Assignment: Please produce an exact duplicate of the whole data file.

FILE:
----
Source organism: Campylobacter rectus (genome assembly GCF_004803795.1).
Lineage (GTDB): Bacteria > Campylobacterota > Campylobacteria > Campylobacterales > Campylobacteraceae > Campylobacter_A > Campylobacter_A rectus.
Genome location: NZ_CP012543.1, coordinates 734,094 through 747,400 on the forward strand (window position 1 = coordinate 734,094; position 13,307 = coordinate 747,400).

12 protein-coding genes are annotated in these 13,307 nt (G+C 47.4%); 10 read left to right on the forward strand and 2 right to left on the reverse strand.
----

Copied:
Source organism: Campylobacter rectus (genome assembly GCF_004803795.1).
Lineage (GTDB): Bacteria > Campylobacterota > Campylobacteria > Campylobacterales > Campylobacteraceae > Campylobacter_A > Campylobacter_A rectus.
Genome location: NZ_CP012543.1, coordinates 734,094 through 747,400 on the forward strand (window position 1 = coordinate 734,094; position 13,307 = coordinate 747,400).

12 protein-coding genes are annotated in these 13,307 nt (G+C 47.4%); 10 read left to right on the forward strand and 2 right to left on the reverse strand.